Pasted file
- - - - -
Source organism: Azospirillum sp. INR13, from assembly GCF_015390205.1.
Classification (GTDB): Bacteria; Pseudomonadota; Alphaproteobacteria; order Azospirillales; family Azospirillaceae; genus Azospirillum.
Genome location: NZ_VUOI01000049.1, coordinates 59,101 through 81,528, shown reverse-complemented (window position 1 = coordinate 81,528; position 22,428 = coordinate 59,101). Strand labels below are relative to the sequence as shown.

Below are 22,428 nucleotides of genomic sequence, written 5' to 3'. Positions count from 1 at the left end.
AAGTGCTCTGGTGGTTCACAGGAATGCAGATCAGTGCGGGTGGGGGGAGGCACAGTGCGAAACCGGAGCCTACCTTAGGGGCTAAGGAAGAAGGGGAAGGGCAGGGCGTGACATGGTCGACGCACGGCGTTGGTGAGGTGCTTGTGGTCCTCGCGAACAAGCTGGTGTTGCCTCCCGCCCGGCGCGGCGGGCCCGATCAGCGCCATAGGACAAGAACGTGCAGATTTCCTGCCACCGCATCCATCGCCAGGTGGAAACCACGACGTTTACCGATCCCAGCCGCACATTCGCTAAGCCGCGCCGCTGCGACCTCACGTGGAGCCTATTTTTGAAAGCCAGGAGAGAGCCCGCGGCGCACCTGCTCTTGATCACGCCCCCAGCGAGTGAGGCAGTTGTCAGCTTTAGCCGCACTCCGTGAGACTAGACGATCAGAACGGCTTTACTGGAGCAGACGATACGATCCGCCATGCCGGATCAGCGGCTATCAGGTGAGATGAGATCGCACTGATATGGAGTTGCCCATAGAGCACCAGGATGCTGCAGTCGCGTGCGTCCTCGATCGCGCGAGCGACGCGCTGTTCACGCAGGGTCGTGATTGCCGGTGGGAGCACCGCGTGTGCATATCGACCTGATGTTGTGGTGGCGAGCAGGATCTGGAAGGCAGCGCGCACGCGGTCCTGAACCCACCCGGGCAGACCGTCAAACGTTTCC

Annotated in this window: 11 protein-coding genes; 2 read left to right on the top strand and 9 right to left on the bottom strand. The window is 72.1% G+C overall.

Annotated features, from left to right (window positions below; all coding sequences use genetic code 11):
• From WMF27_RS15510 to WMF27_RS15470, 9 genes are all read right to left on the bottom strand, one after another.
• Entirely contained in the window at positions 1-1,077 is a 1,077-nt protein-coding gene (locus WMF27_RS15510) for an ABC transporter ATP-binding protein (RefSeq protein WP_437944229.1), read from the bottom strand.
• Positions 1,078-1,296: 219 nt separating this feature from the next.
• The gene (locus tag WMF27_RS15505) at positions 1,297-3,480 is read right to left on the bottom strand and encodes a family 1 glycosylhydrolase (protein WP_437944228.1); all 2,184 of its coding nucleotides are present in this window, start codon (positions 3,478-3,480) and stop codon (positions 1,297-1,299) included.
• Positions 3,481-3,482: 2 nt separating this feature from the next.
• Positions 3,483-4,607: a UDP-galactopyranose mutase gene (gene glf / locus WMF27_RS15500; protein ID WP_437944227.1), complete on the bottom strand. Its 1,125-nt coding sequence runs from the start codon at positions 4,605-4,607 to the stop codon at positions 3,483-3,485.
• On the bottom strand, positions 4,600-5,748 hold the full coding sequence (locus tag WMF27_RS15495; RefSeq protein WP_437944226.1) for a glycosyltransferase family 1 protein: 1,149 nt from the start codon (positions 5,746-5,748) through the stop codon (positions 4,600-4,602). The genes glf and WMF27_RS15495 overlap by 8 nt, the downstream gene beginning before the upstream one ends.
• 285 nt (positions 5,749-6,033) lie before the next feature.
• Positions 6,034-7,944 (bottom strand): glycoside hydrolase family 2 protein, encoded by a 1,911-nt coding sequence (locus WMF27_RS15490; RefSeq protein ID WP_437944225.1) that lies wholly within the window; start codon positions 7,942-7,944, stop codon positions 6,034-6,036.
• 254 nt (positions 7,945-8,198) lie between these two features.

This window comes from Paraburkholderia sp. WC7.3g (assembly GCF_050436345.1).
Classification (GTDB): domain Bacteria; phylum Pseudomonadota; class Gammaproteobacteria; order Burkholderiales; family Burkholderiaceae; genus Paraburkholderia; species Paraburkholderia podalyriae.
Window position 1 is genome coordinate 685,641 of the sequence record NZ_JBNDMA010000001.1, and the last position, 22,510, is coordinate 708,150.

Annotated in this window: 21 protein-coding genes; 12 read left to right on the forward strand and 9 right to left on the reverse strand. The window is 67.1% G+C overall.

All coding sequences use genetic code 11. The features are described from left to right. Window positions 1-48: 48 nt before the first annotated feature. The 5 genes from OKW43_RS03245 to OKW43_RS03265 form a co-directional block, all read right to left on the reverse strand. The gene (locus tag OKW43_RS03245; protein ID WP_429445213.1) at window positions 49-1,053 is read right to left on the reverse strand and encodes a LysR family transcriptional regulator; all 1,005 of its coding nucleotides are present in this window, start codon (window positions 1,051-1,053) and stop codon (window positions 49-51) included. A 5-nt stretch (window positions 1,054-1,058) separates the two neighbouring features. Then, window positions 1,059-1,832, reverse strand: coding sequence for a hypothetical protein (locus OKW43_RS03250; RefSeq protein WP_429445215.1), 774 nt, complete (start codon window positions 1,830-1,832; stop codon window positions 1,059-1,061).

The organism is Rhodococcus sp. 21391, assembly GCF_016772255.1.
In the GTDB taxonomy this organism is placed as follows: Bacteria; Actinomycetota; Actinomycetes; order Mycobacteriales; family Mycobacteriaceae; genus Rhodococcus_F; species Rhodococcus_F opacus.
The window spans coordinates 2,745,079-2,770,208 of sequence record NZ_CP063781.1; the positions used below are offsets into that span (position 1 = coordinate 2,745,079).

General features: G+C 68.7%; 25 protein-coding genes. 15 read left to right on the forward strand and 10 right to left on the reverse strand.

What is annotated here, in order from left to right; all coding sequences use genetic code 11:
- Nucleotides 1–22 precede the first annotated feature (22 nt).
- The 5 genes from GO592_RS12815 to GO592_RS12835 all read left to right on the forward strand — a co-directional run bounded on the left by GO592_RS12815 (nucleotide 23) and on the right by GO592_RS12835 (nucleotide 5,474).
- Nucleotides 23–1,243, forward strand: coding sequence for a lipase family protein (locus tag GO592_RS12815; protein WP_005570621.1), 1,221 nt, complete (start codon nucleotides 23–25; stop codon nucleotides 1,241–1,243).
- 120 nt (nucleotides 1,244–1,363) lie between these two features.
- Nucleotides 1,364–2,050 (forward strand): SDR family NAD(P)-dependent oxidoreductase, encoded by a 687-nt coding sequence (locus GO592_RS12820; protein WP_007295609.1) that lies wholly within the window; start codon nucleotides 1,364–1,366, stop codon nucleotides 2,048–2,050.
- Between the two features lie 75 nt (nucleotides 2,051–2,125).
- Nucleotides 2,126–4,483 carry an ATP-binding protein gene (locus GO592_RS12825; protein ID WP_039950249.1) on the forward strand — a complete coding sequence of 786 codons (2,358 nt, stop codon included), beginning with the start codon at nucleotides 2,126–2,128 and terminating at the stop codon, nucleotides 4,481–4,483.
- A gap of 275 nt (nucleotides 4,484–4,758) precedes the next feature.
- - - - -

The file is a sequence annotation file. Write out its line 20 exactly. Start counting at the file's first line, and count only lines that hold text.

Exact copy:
Window position 1 is genome coordinate 685,641 of the sequence record NZ_JBNDMA010000001.1, and the last position, 22,510, is coordinate 708,150.